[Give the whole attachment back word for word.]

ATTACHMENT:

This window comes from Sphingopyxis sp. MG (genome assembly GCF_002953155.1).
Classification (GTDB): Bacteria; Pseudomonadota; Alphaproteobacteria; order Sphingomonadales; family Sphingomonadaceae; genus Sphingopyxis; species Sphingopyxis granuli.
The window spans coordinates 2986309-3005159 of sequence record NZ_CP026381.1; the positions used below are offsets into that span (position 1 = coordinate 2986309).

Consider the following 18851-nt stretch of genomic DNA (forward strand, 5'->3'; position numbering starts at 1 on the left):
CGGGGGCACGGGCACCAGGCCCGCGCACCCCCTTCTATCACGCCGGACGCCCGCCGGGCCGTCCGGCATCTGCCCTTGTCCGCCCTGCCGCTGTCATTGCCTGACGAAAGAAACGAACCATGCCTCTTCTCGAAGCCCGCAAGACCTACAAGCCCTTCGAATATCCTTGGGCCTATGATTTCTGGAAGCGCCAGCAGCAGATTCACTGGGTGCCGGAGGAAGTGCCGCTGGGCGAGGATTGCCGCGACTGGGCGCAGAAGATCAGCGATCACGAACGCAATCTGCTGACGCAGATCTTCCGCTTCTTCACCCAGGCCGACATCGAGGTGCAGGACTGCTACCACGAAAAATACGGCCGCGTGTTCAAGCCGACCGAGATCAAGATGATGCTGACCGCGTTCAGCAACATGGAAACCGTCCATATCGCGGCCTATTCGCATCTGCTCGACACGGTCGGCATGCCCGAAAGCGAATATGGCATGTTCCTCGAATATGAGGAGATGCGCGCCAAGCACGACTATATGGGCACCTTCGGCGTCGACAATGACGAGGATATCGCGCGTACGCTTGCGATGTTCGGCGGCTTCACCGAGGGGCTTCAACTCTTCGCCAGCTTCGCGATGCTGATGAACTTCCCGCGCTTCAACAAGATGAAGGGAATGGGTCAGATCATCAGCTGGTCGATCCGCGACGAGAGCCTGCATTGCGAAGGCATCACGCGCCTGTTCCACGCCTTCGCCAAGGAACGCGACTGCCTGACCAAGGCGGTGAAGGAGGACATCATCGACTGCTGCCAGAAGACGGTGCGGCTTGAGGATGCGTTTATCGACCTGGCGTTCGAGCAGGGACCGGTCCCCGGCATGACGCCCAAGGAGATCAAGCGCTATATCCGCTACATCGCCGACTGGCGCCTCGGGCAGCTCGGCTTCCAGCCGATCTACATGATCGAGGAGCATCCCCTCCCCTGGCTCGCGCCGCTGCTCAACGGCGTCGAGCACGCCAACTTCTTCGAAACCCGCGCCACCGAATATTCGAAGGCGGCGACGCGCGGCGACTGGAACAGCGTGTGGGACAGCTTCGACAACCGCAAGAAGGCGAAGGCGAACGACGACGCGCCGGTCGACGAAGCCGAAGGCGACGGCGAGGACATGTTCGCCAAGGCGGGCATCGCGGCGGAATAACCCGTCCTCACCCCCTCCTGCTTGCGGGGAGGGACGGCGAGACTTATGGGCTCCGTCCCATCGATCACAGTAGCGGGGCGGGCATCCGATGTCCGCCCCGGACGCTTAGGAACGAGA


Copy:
This window comes from Sphingopyxis sp. MG (genome assembly GCF_002953155.1).
Classification (GTDB): Bacteria; Pseudomonadota; Alphaproteobacteria; order Sphingomonadales; family Sphingomonadaceae; genus Sphingopyxis; species Sphingopyxis granuli.
The window spans coordinates 2986309-3005159 of sequence record NZ_CP026381.1; the positions used below are offsets into that span (position 1 = coordinate 2986309).

Consider the following 18851-nt stretch of genomic DNA (forward strand, 5'->3'; position numbering starts at 1 on the left):
CGGGGGCACGGGCACCAGGCCCGCGCACCCCCTTCTATCACGCCGGACGCCCGCCGGGCCGTCCGGCATCTGCCCTTGTCCGCCCTGCCGCTGTCATTGCCTGACGAAAGAAACGAACCATGCCTCTTCTCGAAGCCCGCAAGACCTACAAGCCCTTCGAATATCCTTGGGCCTATGATTTCTGGAAGCGCCAGCAGCAGATTCACTGGGTGCCGGAGGAAGTGCCGCTGGGCGAGGATTGCCGCGACTGGGCGCAGAAGATCAGCGATCACGAACGCAATCTGCTGACGCAGATCTTCCGCTTCTTCACCCAGGCCGACATCGAGGTGCAGGACTGCTACCACGAAAAATACGGCCGCGTGTTCAAGCCGACCGAGATCAAGATGATGCTGACCGCGTTCAGCAACATGGAAACCGTCCATATCGCGGCCTATTCGCATCTGCTCGACACGGTCGGCATGCCCGAAAGCGAATATGGCATGTTCCTCGAATATGAGGAGATGCGCGCCAAGCACGACTATATGGGCACCTTCGGCGTCGACAATGACGAGGATATCGCGCGTACGCTTGCGATGTTCGGCGGCTTCACCGAGGGGCTTCAACTCTTCGCCAGCTTCGCGATGCTGATGAACTTCCCGCGCTTCAACAAGATGAAGGGAATGGGTCAGATCATCAGCTGGTCGATCCGCGACGAGAGCCTGCATTGCGAAGGCATCACGCGCCTGTTCCACGCCTTCGCCAAGGAACGCGACTGCCTGACCAAGGCGGTGAAGGAGGACATCATCGACTGCTGCCAGAAGACGGTGCGGCTTGAGGATGCGTTTATCGACCTGGCGTTCGAGCAGGGACCGGTCCCCGGCATGACGCCCAAGGAGATCAAGCGCTATATCCGCTACATCGCCGACTGGCGCCTCGGGCAGCTCGGCTTCCAGCCGATCTACATGATCGAGGAGCATCCCCTCCCCTGGCTCGCGCCGCTGCTCAACGGCGTCGAGCACGCCAACTTCTTCGAAACCCGCGCCACCGAATATTCGAAGGCGGCGACGCGCGGCGACTGGAACAGCGTGTGGGACAGCTTCGACAACCGCAAGAAGGCGAAGGCGAACGACGACGCGCCGGTCGACGAAGCCGAAGGCGACGGCGAGGACATGTTCGCCAAGGCGGGCATCGCGGCGGAATAACCCGTCCTCACCCCCTCCTGCTTGCGGGGAGGGACGGCGAGACTTATGGGCTCCGTCCCATCGATCACAGTAGCGGGGCGGGCATCCGATGTCCGCCCCGGACGCTTAGGAACGAGA